Now, it appears, Germany is having a change of opinion on this issue. In an article in the Financial Times, Germany’s Finance Minister Olaf Scholz endorsed financial integration, including eurozonewide deposit insurance.44 He also proposed that the eurozone implement a common corporate tax structure in order to prevent companies from making resource allocation decisions on the basis of tax considerations. Financial integration within the eurozone has long been urged by the IMF, the ECB, EU leaders, France, and many leaders in the financial services community. However, German political leaders have mostly been resistant. Although Scholz comes from the Social Democratic Party that is in coalition with Chancellor Merkel’s CDU/CSU, his strong support for integration likely carries some weight.
France’s labor market reforms appear to be bearing fruit. Temporary work stopped growing after the reforms were implemented two years ago while permanent employment growth accelerated. The government reports that, in the third quarter, employment was up 0.3 percent from the previous quarter.45 The reforms were meant to make temporary hiring more expensive while, through changes in taxation and regulation, encouraging more full-time hiring. Meanwhile, industrial production continues to grow even as neighboring Germany suffers a sharp decline. In part, France could be benefitting from less exposure to the global economy than Germany. In addition, France is more dependent on the production of consumers goods while Germany is more dependent on the production of capital goods.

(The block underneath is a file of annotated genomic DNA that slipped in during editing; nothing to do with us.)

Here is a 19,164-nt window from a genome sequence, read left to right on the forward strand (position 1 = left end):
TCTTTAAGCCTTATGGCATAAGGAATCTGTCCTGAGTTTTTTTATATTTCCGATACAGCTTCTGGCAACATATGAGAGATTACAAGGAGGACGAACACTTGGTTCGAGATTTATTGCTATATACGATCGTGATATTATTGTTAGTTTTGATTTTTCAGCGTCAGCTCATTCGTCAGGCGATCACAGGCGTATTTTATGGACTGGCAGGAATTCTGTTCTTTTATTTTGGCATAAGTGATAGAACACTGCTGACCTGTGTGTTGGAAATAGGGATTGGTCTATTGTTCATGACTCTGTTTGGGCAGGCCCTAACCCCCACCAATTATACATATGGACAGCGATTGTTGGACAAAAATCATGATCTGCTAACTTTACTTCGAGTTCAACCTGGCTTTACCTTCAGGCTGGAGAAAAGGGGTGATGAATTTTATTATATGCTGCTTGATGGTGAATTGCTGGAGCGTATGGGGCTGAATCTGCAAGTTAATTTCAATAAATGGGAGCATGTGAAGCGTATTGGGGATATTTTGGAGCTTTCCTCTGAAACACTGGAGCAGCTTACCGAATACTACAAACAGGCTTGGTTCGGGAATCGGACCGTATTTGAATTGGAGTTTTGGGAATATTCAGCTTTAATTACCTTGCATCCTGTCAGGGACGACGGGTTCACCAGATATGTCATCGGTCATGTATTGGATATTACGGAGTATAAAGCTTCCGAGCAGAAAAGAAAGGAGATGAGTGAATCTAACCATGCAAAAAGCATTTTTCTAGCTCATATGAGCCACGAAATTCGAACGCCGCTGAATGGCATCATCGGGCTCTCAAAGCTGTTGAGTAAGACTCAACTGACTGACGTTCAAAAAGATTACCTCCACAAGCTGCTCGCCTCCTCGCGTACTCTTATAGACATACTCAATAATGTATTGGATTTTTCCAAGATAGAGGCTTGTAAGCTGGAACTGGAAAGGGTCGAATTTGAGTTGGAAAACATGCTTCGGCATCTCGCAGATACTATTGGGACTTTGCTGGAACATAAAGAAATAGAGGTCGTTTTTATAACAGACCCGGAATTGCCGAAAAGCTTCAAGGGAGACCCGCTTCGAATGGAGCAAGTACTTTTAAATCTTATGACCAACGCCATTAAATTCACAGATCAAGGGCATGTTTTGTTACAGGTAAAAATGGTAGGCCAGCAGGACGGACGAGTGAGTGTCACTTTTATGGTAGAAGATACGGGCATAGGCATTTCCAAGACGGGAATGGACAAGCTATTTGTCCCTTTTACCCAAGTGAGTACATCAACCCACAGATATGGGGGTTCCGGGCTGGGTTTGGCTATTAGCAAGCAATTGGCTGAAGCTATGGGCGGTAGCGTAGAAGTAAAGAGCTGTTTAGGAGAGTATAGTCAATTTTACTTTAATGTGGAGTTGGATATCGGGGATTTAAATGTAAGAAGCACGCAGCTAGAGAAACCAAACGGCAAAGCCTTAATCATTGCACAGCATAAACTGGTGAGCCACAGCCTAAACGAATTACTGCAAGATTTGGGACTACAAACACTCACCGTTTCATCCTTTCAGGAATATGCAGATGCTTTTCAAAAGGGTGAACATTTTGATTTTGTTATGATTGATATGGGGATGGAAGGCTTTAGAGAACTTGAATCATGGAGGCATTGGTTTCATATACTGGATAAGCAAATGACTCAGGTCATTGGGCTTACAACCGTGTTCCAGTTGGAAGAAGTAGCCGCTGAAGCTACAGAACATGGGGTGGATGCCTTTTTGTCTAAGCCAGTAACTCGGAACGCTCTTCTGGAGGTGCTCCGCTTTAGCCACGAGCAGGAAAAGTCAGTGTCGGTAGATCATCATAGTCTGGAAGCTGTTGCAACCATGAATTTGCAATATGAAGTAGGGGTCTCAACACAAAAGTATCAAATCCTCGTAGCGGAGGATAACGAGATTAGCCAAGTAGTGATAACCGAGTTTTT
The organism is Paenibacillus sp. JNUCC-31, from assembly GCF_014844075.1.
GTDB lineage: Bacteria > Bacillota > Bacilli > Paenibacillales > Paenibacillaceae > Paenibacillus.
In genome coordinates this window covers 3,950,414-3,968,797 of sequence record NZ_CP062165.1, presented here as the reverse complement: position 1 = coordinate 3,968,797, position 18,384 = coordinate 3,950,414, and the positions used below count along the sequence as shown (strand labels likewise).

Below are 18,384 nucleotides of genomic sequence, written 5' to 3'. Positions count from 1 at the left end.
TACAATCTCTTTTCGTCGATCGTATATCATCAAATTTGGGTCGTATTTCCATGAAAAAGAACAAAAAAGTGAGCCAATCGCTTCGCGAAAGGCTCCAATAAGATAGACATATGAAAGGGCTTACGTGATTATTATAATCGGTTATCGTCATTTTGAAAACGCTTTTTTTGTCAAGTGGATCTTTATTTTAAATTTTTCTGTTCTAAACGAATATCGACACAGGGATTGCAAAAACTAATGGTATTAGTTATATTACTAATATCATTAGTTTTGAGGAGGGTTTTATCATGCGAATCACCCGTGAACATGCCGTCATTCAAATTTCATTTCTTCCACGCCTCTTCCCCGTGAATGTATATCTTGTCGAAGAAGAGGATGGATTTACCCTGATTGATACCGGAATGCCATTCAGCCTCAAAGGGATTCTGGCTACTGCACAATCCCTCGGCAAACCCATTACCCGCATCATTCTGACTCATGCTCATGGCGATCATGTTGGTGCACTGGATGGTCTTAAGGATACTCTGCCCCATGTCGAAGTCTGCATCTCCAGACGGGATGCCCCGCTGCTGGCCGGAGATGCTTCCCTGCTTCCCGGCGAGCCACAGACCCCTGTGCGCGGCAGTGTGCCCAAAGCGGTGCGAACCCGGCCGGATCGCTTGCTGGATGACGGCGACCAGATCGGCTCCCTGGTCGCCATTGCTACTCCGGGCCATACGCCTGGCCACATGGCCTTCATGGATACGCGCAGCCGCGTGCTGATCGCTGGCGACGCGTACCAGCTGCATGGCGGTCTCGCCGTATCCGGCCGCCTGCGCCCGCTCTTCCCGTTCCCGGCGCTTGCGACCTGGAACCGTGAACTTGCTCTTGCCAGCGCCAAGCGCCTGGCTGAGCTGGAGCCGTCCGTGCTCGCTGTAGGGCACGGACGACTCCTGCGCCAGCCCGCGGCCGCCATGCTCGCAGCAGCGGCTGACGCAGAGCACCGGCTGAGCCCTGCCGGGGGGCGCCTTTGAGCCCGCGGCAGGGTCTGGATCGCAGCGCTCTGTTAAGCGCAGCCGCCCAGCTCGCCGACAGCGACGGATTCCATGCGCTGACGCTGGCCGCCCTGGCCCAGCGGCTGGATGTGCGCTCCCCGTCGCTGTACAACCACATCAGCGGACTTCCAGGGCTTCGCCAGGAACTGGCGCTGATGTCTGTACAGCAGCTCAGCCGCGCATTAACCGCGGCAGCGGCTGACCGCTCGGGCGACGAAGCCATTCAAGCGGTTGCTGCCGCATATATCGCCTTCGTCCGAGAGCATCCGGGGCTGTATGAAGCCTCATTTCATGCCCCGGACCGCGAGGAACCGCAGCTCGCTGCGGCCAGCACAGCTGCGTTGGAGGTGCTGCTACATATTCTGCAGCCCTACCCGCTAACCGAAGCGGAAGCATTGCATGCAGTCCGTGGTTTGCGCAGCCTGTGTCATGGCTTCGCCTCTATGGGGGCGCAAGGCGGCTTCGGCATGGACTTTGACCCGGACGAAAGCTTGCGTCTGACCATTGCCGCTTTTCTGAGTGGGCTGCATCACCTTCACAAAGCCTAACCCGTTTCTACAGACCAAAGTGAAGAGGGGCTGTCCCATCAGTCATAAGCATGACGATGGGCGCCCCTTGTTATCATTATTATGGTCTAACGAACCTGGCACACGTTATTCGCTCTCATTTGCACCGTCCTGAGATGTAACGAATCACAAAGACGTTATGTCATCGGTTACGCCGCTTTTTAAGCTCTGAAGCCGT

Given the global slowdown in investment, Germany has been especially hard hit while France benefits from continued growth of consumer spending in Europe and the United States. However, despite recent troubles in Germany’s economy, German exports rebounded in September,46 driven by rising exports to the eurozone, United Kingdom, and United States, thus offsetting declining trade with China. This might have helped Germany avoid a technical recession in the third quarter.